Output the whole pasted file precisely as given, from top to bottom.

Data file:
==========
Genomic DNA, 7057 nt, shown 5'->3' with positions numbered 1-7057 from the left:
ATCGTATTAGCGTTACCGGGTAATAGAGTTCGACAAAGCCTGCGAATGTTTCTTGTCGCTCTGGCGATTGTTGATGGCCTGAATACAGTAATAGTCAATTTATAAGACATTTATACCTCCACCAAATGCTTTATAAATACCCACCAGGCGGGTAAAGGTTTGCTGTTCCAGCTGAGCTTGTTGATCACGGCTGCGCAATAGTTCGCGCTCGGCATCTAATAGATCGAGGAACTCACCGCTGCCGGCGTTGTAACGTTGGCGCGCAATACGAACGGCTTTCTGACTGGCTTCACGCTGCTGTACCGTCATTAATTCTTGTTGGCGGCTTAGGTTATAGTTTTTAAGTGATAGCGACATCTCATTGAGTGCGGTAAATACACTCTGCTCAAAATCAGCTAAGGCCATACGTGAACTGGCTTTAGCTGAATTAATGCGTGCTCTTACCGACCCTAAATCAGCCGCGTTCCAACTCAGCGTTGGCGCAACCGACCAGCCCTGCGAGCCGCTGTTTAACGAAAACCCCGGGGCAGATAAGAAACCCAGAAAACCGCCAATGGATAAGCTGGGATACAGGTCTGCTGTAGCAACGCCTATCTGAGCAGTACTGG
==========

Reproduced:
Genomic DNA, 7057 nt, shown 5'->3' with positions numbered 1-7057 from the left:
ATCGTATTAGCGTTACCGGGTAATAGAGTTCGACAAAGCCTGCGAATGTTTCTTGTCGCTCTGGCGATTGTTGATGGCCTGAATACAGTAATAGTCAATTTATAAGACATTTATACCTCCACCAAATGCTTTATAAATACCCACCAGGCGGGTAAAGGTTTGCTGTTCCAGCTGAGCTTGTTGATCACGGCTGCGCAATAGTTCGCGCTCGGCATCTAATAGATCGAGGAACTCACCGCTGCCGGCGTTGTAACGTTGGCGCGCAATACGAACGGCTTTCTGACTGGCTTCACGCTGCTGTACCGTCATTAATTCTTGTTGGCGGCTTAGGTTATAGTTTTTAAGTGATAGCGACATCTCATTGAGTGCGGTAAATACACTCTGCTCAAAATCAGCTAAGGCCATACGTGAACTGGCTTTAGCTGAATTAATGCGTGCTCTTACCGACCCTAAATCAGCCGCGTTCCAACTCAGCGTTGGCGCAACCGACCAGCCCTGCGAGCCGCTGTTTAACGAAAACCCCGGGGCAGATAAGAAACCCAGAAAACCGCCAATGGATAAGCTGGGATACAGGTCTGCTGTAGCAACGCCTATCTGAGCAGTACTGG